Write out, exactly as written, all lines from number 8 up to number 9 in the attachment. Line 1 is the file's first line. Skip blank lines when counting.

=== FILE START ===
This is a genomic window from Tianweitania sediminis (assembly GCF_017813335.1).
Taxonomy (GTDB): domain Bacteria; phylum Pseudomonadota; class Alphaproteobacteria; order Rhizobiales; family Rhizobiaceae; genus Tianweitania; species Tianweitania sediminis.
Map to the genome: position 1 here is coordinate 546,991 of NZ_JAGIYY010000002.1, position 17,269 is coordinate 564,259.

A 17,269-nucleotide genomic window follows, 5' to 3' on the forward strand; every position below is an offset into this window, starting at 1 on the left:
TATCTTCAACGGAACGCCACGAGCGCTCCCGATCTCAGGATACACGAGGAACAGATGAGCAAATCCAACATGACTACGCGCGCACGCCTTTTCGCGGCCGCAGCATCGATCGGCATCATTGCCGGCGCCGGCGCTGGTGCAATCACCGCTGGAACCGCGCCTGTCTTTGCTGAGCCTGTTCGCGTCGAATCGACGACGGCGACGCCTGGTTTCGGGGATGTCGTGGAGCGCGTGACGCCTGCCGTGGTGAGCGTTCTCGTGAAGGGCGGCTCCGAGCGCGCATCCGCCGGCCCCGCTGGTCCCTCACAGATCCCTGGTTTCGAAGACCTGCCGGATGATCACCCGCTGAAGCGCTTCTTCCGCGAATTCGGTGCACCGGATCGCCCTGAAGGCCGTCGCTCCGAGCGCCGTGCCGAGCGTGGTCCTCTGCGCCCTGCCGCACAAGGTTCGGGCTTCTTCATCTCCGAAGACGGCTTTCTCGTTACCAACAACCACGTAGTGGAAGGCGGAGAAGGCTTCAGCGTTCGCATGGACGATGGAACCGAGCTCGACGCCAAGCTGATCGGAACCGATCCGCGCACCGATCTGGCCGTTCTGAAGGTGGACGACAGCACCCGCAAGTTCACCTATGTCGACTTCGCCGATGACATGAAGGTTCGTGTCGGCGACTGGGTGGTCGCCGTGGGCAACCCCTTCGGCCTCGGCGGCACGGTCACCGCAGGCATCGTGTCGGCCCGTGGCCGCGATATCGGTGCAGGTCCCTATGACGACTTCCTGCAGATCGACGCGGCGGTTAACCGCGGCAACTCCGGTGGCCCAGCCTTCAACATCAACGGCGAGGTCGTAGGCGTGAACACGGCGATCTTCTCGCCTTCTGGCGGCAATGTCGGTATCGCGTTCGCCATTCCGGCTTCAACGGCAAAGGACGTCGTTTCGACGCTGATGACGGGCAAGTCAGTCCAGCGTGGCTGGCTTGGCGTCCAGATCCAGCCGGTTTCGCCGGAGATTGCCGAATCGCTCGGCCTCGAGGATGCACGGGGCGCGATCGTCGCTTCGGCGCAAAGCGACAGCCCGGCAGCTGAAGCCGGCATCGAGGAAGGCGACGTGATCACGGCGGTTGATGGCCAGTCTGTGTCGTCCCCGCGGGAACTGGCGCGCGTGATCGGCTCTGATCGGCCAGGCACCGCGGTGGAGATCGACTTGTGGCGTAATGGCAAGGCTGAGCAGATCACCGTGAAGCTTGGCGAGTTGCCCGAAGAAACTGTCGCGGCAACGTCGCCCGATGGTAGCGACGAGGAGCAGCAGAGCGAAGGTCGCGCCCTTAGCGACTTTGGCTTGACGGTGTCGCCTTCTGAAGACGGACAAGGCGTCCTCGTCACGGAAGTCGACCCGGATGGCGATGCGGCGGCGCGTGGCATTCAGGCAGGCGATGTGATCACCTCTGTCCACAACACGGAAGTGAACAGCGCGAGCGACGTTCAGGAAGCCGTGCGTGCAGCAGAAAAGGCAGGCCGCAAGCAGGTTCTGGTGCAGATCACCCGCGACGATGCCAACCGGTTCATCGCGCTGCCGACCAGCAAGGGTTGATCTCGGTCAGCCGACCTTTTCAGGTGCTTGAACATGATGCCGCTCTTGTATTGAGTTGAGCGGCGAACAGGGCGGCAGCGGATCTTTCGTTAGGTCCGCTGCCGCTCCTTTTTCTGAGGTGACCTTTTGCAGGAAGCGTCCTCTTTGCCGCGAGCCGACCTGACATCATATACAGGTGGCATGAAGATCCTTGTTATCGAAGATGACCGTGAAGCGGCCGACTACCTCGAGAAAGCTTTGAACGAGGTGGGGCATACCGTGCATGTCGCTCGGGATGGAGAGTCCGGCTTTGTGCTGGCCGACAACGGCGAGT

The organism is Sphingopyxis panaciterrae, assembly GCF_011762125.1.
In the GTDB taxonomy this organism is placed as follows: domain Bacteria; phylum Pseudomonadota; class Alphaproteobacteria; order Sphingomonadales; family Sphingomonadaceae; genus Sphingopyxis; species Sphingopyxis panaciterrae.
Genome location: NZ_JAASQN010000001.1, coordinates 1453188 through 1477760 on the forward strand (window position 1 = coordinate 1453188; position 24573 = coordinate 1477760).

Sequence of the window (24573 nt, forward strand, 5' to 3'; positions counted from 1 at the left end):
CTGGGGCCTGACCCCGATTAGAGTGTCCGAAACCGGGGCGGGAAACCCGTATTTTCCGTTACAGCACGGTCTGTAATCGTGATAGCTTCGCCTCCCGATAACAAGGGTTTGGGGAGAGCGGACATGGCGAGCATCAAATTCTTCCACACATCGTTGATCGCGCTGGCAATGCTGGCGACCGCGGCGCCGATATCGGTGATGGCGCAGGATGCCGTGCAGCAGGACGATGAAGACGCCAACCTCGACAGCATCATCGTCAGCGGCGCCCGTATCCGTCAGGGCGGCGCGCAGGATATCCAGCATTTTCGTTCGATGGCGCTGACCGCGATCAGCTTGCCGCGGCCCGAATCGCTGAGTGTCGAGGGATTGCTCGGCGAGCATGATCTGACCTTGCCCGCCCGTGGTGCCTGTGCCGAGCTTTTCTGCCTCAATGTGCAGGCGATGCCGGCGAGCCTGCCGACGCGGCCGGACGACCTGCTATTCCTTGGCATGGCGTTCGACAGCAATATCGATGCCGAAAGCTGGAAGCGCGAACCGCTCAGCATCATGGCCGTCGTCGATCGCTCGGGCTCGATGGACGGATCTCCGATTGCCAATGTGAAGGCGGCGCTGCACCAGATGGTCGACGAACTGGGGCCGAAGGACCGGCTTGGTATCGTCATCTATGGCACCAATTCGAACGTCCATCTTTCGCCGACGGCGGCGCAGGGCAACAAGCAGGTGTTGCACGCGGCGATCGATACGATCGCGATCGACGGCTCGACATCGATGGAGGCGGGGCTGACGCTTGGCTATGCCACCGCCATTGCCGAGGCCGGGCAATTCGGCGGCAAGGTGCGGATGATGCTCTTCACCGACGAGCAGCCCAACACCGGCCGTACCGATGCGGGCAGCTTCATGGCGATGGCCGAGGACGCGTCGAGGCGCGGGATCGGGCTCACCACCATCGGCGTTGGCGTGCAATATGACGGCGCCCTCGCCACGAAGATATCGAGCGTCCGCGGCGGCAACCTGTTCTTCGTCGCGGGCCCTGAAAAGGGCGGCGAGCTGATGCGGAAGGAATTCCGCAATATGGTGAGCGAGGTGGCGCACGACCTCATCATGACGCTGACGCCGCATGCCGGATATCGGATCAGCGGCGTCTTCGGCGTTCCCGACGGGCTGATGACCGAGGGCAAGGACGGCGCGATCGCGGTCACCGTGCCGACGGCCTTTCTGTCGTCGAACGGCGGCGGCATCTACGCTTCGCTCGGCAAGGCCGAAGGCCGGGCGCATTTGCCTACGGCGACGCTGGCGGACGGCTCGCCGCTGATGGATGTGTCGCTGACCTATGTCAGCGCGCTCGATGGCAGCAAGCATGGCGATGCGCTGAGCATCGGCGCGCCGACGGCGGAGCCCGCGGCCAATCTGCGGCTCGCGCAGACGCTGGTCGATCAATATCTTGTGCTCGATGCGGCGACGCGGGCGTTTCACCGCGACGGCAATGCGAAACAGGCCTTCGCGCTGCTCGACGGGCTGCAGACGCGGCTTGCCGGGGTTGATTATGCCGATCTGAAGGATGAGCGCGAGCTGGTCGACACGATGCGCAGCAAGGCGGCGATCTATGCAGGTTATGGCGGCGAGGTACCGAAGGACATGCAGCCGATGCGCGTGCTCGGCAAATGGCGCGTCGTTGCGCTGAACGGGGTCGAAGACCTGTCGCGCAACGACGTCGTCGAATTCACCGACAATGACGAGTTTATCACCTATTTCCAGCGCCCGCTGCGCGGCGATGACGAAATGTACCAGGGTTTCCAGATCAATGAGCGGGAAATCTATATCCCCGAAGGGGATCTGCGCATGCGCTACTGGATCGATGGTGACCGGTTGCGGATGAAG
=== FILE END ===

Genome location: NZ_JAASQN010000001.1, coordinates 1453188 through 1477760 on the forward strand (window position 1 = coordinate 1453188; position 24573 = coordinate 1477760).

Sequence of the window (24573 nt, forward strand, 5' to 3'; positions counted from 1 at the left end):